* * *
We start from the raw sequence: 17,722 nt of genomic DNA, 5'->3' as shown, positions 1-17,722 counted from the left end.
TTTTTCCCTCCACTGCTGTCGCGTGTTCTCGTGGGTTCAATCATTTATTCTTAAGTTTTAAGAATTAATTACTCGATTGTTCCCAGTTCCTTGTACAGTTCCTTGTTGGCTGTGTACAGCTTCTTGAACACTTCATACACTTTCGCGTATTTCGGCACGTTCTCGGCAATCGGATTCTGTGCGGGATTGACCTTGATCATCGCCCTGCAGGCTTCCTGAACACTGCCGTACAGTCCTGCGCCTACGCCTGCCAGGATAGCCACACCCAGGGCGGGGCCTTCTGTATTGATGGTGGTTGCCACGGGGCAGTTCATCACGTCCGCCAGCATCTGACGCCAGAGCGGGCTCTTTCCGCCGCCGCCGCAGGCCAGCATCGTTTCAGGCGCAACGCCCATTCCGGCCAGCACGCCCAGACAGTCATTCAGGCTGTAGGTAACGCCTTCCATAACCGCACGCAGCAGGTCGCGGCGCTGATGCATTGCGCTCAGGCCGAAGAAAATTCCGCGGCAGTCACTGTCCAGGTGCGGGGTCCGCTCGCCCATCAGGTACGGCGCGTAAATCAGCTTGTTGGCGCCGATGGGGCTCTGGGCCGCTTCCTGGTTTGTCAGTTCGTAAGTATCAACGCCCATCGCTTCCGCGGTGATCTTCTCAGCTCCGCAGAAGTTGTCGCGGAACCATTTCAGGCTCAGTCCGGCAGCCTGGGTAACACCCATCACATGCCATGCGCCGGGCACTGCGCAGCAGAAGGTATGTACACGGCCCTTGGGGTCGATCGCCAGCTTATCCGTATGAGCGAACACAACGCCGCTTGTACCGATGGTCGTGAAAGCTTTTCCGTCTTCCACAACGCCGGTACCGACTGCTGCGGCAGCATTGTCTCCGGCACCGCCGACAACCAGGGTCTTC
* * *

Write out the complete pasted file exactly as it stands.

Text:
We start from the raw sequence: 17,722 nt of genomic DNA, 5'->3' as shown, positions 1-17,722 counted from the left end.
TTTTTCCCTCCACTGCTGTCGCGTGTTCTCGTGGGTTCAATCATTTATTCTTAAGTTTTAAGAATTAATTACTCGATTGTTCCCAGTTCCTTGTACAGTTCCTTGTTGGCTGTGTACAGCTTCTTGAACACTTCATACACTTTCGCGTATTTCGGCACGTTCTCGGCAATCGGATTCTGTGCGGGATTGACCTTGATCATCGCCCTGCAGGCTTCCTGAACACTGCCGTACAGTCCTGCGCCTACGCCTGCCAGGATAGCCACACCCAGGGCGGGGCCTTCTGTATTGATGGTGGTTGCCACGGGGCAGTTCATCACGTCCGCCAGCATCTGACGCCAGAGCGGGCTCTTTCCGCCGCCGCCGCAGGCCAGCATCGTTTCAGGCGCAACGCCCATTCCGGCCAGCACGCCCAGACAGTCATTCAGGCTGTAGGTAACGCCTTCCATAACCGCACGCAGCAGGTCGCGGCGCTGATGCATTGCGCTCAGGCCGAAGAAAATTCCGCGGCAGTCACTGTCCAGGTGCGGGGTCCGCTCGCCCATCAGGTACGGCGCGTAAATCAGCTTGTTGGCGCCGATGGGGCTCTGGGCCGCTTCCTGGTTTGTCAGTTCGTAAGTATCAACGCCCATCGCTTCCGCGGTGATCTTCTCAGCTCCGCAGAAGTTGTCGCGGAACCATTTCAGGCTCAGTCCGGCAGCCTGGGTAACACCCATCACATGCCATGCGCCGGGCACTGCGCAGCAGAAGGTATGTACACGGCCCTTGGGGTCGATCGCCAGCTTATCCGTATGAGCGAACACAACGCCGCTTGTACCGATGGTCGTGAAAGCTTTTCCGTCTTCCACAACGCCGGTACCGACTGCTGCGGCAGCATTGTCTCCGGCACCGCCGACAACCAGGGTCTTC